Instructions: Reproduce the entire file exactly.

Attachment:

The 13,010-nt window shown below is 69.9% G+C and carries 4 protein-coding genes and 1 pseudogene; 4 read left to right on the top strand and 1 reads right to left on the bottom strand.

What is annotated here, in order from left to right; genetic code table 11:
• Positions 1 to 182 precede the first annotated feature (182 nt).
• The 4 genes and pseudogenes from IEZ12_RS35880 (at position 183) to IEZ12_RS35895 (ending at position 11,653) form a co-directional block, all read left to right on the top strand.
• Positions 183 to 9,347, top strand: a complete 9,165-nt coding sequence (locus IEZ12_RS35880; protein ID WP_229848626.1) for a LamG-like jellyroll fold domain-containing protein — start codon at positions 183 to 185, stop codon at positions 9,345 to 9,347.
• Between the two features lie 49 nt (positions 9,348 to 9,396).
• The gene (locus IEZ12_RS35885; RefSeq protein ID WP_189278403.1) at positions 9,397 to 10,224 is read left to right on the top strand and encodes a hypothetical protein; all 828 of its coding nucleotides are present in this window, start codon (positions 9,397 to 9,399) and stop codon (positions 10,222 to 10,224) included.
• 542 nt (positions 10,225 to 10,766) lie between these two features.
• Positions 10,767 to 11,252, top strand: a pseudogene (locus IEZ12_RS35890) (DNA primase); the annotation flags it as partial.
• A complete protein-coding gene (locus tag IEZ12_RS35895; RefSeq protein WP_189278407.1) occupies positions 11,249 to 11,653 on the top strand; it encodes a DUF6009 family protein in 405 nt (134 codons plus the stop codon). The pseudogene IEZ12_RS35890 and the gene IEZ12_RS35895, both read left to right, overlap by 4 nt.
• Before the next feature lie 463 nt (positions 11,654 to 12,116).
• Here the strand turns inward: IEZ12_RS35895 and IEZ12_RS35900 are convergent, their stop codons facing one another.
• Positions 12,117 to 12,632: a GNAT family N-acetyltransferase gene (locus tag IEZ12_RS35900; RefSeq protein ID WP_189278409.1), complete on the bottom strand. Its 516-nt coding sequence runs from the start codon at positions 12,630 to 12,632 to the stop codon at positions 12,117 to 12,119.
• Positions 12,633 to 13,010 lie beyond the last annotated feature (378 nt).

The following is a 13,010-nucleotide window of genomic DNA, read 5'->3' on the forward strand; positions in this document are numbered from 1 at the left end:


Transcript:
The 13,010-nt window shown below is 69.9% G+C and carries 4 protein-coding genes and 1 pseudogene; 4 read left to right on the top strand and 1 reads right to left on the bottom strand.

What is annotated here, in order from left to right; genetic code table 11:
• Positions 1 to 182 precede the first annotated feature (182 nt).
• The 4 genes and pseudogenes from IEZ12_RS35880 (at position 183) to IEZ12_RS35895 (ending at position 11,653) form a co-directional block, all read left to right on the top strand.
• Positions 183 to 9,347, top strand: a complete 9,165-nt coding sequence (locus IEZ12_RS35880; protein ID WP_229848626.1) for a LamG-like jellyroll fold domain-containing protein — start codon at positions 183 to 185, stop codon at positions 9,345 to 9,347.
• Between the two features lie 49 nt (positions 9,348 to 9,396).
• The gene (locus IEZ12_RS35885; RefSeq protein ID WP_189278403.1) at positions 9,397 to 10,224 is read left to right on the top strand and encodes a hypothetical protein; all 828 of its coding nucleotides are present in this window, start codon (positions 9,397 to 9,399) and stop codon (positions 10,222 to 10,224) included.
• 542 nt (positions 10,225 to 10,766) lie between these two features.
• Positions 10,767 to 11,252, top strand: a pseudogene (locus IEZ12_RS35890) (DNA primase); the annotation flags it as partial.
• A complete protein-coding gene (locus tag IEZ12_RS35895; RefSeq protein WP_189278407.1) occupies positions 11,249 to 11,653 on the top strand; it encodes a DUF6009 family protein in 405 nt (134 codons plus the stop codon). The pseudogene IEZ12_RS35890 and the gene IEZ12_RS35895, both read left to right, overlap by 4 nt.
• Before the next feature lie 463 nt (positions 11,654 to 12,116).
• Here the strand turns inward: IEZ12_RS35895 and IEZ12_RS35900 are convergent, their stop codons facing one another.
• Positions 12,117 to 12,632: a GNAT family N-acetyltransferase gene (locus tag IEZ12_RS35900; RefSeq protein ID WP_189278409.1), complete on the bottom strand. Its 516-nt coding sequence runs from the start codon at positions 12,630 to 12,632 to the stop codon at positions 12,117 to 12,119.
• Positions 12,633 to 13,010 lie beyond the last annotated feature (378 nt).

The following is a 13,010-nucleotide window of genomic DNA, read 5'->3' on the forward strand; positions in this document are numbered from 1 at the left end: